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|Title: ||Hydro-Solar Fields|
|Authors: ||Dror, Libby|
|Approved Date: ||28-Sep-2010 |
|Date Submitted: ||2010 |
|Abstract: ||In the current context of escalating climate catastrophes paralleled with depleting energy resources, degrading fresh water supplies and diminishing agricultural lands, there is an increasing preoccupation with the prospects of a fast approaching ecological global crisis. Arid regions, which under normal circumstances are places of acute extremes, are afflicted by these trends more profoundly. Dryland ecosystems are places where survival hangs on a most fragile equilibrium, therefore any anomaly or scarcity can be detrimental to their viability. Alternatively, due to their unique ecosystem properties, not available in other more moderate environments, deserts can represent places of immeasurable potential for a prosperous subsistence.
The Negev desert accounts for two thirds of the land area of Israel and is employed as a case study for this exploration. The thesis investigates the following four narratives:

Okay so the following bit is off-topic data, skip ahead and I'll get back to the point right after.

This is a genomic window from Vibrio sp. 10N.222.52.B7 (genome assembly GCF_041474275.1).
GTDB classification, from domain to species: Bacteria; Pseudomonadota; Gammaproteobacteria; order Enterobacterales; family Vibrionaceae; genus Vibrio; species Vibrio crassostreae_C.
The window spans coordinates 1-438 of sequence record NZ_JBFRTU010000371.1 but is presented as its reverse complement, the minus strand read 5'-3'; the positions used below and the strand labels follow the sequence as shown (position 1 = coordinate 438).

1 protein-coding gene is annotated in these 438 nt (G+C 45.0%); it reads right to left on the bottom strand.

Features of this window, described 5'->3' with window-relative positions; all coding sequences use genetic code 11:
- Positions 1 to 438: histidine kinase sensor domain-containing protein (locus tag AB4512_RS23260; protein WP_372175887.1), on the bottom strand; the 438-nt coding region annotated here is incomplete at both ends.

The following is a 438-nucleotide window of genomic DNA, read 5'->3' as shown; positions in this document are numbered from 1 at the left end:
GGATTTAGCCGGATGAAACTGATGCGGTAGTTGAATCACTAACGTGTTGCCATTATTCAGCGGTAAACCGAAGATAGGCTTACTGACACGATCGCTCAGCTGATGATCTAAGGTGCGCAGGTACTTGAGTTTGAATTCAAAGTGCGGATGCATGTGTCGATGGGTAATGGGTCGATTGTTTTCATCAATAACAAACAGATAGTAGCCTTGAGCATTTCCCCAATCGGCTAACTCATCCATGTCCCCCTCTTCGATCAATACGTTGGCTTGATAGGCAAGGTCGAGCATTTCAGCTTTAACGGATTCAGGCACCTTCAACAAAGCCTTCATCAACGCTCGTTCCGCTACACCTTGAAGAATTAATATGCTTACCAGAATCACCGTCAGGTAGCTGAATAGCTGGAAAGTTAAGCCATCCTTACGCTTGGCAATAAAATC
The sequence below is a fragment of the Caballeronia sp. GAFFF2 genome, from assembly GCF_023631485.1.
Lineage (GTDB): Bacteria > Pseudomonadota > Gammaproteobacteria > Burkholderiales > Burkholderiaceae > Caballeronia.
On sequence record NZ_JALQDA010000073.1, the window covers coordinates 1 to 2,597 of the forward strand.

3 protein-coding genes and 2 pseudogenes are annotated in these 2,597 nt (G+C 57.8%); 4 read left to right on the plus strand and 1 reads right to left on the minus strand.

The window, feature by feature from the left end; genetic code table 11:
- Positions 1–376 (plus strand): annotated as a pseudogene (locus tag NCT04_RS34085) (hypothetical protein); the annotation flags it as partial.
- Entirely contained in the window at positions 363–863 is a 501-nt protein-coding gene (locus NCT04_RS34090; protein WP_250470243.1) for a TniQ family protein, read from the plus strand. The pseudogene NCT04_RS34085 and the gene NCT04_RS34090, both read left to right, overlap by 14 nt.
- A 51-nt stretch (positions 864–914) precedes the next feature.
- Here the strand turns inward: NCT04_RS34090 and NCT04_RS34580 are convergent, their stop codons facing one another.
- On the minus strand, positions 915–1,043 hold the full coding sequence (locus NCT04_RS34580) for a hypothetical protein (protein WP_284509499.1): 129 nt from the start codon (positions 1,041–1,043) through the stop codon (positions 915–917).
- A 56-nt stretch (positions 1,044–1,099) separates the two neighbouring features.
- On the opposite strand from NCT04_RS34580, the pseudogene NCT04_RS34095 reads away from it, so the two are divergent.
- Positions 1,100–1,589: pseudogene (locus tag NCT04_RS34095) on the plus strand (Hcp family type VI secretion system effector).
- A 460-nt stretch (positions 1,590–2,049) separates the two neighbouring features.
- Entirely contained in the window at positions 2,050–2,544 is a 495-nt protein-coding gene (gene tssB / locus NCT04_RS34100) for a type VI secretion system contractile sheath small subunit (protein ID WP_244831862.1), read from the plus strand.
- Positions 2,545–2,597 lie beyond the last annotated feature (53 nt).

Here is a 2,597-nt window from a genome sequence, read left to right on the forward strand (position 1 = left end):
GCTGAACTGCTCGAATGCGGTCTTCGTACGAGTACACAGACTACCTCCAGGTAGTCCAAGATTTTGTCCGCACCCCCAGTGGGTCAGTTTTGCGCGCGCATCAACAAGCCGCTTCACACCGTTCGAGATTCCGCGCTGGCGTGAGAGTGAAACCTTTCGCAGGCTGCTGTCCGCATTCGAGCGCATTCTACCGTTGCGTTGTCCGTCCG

FERTILE VISIONS dissects the ethos of blooming the desert and the inherent contradictions of realized utopias.
EPHEMERAL FLOWS constructs a broad framework of the Negev’s ecosystem, while mapping the operating forces and their affect on the system’s stability.
VITAL SIGNS curates a catalogue of strategies, systems and technologies in the fields of water management, solar energy and controlled environments. Their juxtaposition starts to suggest plausible hybrids.
Finally, EFFECTIVE TERRAINS defines design strategies for new models of desert living, based on integrated infrastructural systems. It envisions a prototype for a community planned through the synthetic interweaving of the existing desert ecosystem with water, energy and agricultural production.|
|Department: ||School of Architecture|
|Degree: ||Master of Architecture|
|Appears in Collections:||Faculty of Engineering Theses and Dissertations |
Electronic Theses and Dissertations (UW)
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